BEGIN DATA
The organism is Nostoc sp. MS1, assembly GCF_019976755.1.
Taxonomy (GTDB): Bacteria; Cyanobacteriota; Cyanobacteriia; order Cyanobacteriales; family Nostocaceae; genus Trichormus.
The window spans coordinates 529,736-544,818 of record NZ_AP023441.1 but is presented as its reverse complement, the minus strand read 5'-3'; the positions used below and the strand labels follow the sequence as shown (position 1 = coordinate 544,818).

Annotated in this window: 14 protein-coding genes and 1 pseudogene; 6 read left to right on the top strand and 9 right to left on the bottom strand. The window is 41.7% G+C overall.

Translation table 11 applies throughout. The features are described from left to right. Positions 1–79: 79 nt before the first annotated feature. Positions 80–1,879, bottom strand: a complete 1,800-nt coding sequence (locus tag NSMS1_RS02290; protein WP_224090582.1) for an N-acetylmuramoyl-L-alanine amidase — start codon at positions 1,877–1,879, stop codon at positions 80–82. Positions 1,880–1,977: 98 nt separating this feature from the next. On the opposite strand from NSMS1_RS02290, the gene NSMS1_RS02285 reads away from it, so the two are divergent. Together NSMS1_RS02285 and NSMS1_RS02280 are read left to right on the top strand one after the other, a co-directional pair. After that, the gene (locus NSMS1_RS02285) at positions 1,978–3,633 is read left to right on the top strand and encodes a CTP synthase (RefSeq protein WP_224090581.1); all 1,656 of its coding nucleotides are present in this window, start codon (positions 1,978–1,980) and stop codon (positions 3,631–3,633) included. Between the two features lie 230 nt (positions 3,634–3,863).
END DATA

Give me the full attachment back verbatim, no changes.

The organism is Nostoc sp. MS1, assembly GCF_019976755.1.
Taxonomy (GTDB): Bacteria; Cyanobacteriota; Cyanobacteriia; order Cyanobacteriales; family Nostocaceae; genus Trichormus.
The window spans coordinates 529,736-544,818 of record NZ_AP023441.1 but is presented as its reverse complement, the minus strand read 5'-3'; the positions used below and the strand labels follow the sequence as shown (position 1 = coordinate 544,818).

Annotated in this window: 14 protein-coding genes and 1 pseudogene; 6 read left to right on the top strand and 9 right to left on the bottom strand. The window is 41.7% G+C overall.

Translation table 11 applies throughout. The features are described from left to right. Positions 1–79: 79 nt before the first annotated feature. Positions 80–1,879, bottom strand: a complete 1,800-nt coding sequence (locus tag NSMS1_RS02290; protein WP_224090582.1) for an N-acetylmuramoyl-L-alanine amidase — start codon at positions 1,877–1,879, stop codon at positions 80–82. Positions 1,880–1,977: 98 nt separating this feature from the next. On the opposite strand from NSMS1_RS02290, the gene NSMS1_RS02285 reads away from it, so the two are divergent. Together NSMS1_RS02285 and NSMS1_RS02280 are read left to right on the top strand one after the other, a co-directional pair. After that, the gene (locus NSMS1_RS02285) at positions 1,978–3,633 is read left to right on the top strand and encodes a CTP synthase (RefSeq protein WP_224090581.1); all 1,656 of its coding nucleotides are present in this window, start codon (positions 1,978–1,980) and stop codon (positions 3,631–3,633) included. Between the two features lie 230 nt (positions 3,634–3,863).